comments_image Comments

The Consequences of Legalizing "G.I. Jesus Tourette's Syndrome"


I've often wondered as to precisely how many of the scores upon scores of imbecilic, fundamentalist Christian members of the United States Congress have ever served even one nanosecond in the operational ranks of the United States armed forces, not counting service as a military chaplain or physician. The answer is very, very few. And oh how it shows. And oh how these fundamentalist Christian predators are trying mightily to rip asunder and destroy the most essential, bedrock foundation of how our military operates. How? They are crudely attempting to make the unbridled proselytizing of the weaponized version of the Gospel of Jesus Christ literally boundless and without sanction within our Army, Navy, Marines and Air Force. 

How best to describe it? Tourette's Syndrome is a serious and tragic disease. It is terribly debilitating. Thus, metaphorically, let's call it the unconstitutional legalization of "G.I. Jesus Tourette's Syndrome."

Let us examine its catastrophic consequences.

My friends, it is bare knuckles good order, morale, and discipline which stirs the essential drink of our national defense. It forms the down and dirty muscle, sinew, and crucial tissue of all effective military organizations. In combat and in protracted military operations, this critical triumvirate is a make-or-break factor of absolute, sine qua non importance. It is incontrovertibly of a magnitude of necessity equal to that of combat weaponry and supplies. One needn’t recall the innumerable classic historical examples absolutely validating this principle of armed conflict such as the Battle of Thermopylae, the American War of Independence, or Dien Bien Phu. Indeed, the fierce resilience of our opponents in Afghanistan stands as an all too lucid testament to the importance of the seemingly immaterial within the all too physical battlefield.

However, the U.S. military is now deeply mired in a complex web of crises attacking its good order, morale, and discipline. Sexual assaults against our heroic women in uniform have reached pandemic proportions. Weeks ago, USAF Lt. Col. Jay Folds, deputy commander of operations for the 91st Missile Wing at Minot Air Force Base, North Dakota, protested to his officers about the “rot” that permeates their ranks. In a shocking example of the extent of this rot, 17 nuclear missile launch officers were summarily removed from duty for incompetence.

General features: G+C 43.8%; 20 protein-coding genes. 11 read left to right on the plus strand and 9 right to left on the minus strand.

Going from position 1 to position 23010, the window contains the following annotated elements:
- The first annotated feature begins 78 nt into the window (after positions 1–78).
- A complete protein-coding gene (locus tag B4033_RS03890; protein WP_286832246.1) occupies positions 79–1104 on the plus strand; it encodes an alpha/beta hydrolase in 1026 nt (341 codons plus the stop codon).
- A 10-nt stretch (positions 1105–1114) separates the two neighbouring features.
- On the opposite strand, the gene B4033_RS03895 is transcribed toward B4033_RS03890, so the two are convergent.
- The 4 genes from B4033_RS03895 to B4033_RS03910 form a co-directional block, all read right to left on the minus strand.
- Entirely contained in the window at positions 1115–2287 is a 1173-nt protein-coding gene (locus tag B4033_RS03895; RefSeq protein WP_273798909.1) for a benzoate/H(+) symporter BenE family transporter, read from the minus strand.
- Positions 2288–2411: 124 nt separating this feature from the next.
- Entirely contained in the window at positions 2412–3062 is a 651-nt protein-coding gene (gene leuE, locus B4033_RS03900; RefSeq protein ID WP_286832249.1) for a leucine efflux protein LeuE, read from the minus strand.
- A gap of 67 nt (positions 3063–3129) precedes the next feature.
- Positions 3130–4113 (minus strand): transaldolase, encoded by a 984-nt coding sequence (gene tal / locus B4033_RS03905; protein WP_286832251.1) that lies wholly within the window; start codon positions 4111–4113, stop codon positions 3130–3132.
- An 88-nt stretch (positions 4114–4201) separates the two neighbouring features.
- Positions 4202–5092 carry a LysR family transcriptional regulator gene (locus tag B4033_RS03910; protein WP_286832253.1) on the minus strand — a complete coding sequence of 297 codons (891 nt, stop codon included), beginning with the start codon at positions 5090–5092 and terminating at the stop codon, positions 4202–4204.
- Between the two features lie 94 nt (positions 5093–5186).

As stomach-turning as these examples are, the fiercest danger for our servicemembers looms ahead. This danger is not a “jihad” of exotic, international origin. Quite on the contrary, it is a homegrown Holy War emanating from belligerent fundamentalist Christian bigots in government who delight in fancying themselves as the prodigiously proselytizing foot-soldiers of a modern-day “ Crusade.”  The latest vicious whirlwind imperiling our servicemembers, and consequently our national security, comes in a two-pronged effort to implant “Religious Freedom” amendments in the 2014 National Defense Authorization Act (NDAA). Besides eviscerating good order, morale, and discipline among our own U.S. troops, it also enrages our Islamic allies and immeasurably emboldens our Islamic enemies, providing the latter with an undeserved and immense propaganda bonanza. Bottom line: these reckless and seditious actions of sectarian bigotry by fundamentalist Christian religious extremists in Congress will immeasurably enhance the likelihood of our troops being maimed and killed in combat in Southwest Asia and all over the world. If only any of these legislative "carpetbaggers for Christ" gave a damn.

One of these attempts is a laughably absurd and breathtakingly idiotic amendment by Congressman Tim Huelskamp (R-KS) which takes direct aim at and specifically attempts to “rebuke,” well, me. This world-class cretin in the U.S. House of Representatives has cobbled together a 25-point, bulleted list of wretchedly out-of-context quotes which pathetically attempts to “expose, and possibly deter, future meetings between Pentagon officials” and, ahem, myself. Seriously, Timmy boy, get a grip. I like to call this one the “We’re Scared of Mikey Weinstein Amendment” - and it was actually passed by voice vote by the entire U.S. House of Representatives late last Thursday, June 13, 2013. What a sad collection of pitiable clowns. I am reminded of that great quote from Albert Einstein: "Only two things are infinite: the universe and human stupidity. And I'm not sure about the universe."